Field Service Management. If sales of new products dip, opportunities to provide field service on previous purchases may go up. Manufacturers of capital-intensive machinery, industrial equipment, or complex consumer goods can turn to field service software to help them optimize the service center, turning it into a profit center. By increasing efficiency, boosting first-call resolution rates, speeding billing, improving scheduling, and supporting well-informed service technicians, the service center can become an important differentiator and source of revenue. It can also build customer loyalty which will be beneficial long into the future.

Product Lifecycle Management (PLM). In case of an economic downturn, introducing new products is one of the surest ways to boost lackluster sales and energize a stagnant target market. A modern PLM solution will help manage the entire process, from engineering and design, to testing and product launch. New product introductions can help with pursuing new niche opportunities and appeal to demographics previously untapped or underserved. Such initiatives will help invigorate sales, without overtaxing internal teams.

Configure, Price, Quote (CPQ). In today’s age of highly customized products, manufacturers are often faced with the need to produce a large volume of quotes for configured products. Speed is often essential for meeting customer demand—whether customers are consumers or business-to-business buyers. This can be a tremendous time-drain for engineering and become a roadblock for sales. Customized specs, when hastily put together, can also be prone to inaccuracies, frequent change orders, and customer rejections. CPQ solutions help manage hub-and-spoke design, stepping users through options, creating drawings for customers to approve and ensuring specifications are within approved engineering mandates.

More Tactics to Help Weather Surges and Contractions in the Economy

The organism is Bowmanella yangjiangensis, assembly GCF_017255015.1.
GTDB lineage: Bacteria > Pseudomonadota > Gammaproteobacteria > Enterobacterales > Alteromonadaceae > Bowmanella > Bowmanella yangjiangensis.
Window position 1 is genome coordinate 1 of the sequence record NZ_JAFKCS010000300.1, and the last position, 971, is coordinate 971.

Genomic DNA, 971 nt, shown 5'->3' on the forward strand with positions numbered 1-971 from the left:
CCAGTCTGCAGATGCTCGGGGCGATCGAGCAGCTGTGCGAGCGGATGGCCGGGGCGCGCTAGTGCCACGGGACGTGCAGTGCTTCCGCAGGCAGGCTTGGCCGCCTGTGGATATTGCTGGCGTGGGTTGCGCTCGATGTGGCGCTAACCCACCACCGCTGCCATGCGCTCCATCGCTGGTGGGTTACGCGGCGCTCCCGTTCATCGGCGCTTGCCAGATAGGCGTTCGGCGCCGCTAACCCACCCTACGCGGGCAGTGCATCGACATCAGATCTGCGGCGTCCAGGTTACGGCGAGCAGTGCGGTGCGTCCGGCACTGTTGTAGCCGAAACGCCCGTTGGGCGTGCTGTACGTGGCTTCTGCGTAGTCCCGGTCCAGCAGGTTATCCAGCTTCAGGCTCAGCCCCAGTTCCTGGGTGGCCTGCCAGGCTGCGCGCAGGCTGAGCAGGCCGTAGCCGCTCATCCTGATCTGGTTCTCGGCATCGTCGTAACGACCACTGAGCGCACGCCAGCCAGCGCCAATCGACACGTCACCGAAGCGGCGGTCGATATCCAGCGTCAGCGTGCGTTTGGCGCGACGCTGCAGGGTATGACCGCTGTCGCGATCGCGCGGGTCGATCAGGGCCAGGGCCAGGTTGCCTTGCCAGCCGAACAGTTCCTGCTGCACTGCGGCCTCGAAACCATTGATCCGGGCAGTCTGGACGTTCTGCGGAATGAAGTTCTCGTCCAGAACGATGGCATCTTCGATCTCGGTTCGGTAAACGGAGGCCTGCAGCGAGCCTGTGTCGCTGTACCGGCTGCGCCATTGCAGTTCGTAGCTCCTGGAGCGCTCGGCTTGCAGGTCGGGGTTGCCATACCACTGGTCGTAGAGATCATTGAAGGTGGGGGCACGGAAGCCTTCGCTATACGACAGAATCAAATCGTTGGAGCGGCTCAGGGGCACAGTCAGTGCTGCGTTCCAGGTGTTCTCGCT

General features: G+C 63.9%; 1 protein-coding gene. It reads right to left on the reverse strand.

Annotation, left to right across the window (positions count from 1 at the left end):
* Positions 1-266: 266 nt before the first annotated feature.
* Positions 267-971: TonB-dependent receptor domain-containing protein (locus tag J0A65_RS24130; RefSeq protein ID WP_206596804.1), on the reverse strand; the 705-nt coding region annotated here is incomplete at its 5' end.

Cloud Deployment. Keep in mind that cloud deployment, with its subscription business model, provides an opportunity for manufacturers to invest in technology without huge capital investments upfront. The monthly payment may be more comfortable for companies that are temporarily cash-strapped but want to stay up-to-date with technology.

Phased Approach. Breaking down large projects into phases is another smart tactic to deploy when stretching budgets. By focusing on low-hanging fruit in phase-one, early wins can create savings that will fund phase two. This will also help create team buy-in and provide a chance to prove concepts and test new technology.

ROI Measurements. No matter what type of project or solution added to the arsenal, incorporate roll-out plans – including definitions of desired results and tactics for measuring results. It is important to set concrete goals and monitor progress. Also, build in milestones and a review processes so executives can determine if the project should be adjusted or terminated. Lastly, strive to achieve a Return on Investment (ROI) in a timely manner.

Parting Thoughts

Manufacturers cannot be certain of the economic turns that lie ahead. But, they can be prepared. Modern software solutions help organizations finetune processes so they can remain profitable – even if new sales opportunities slide. Focusing on existing customers and enhancing internal systems can help maintain cashflow. The most critical piece of advice? Stay alert, stay agile and stay committed to continuing your growth trajectory.

Nick Castellina is Director of Industry & Solution Strategy at Infor.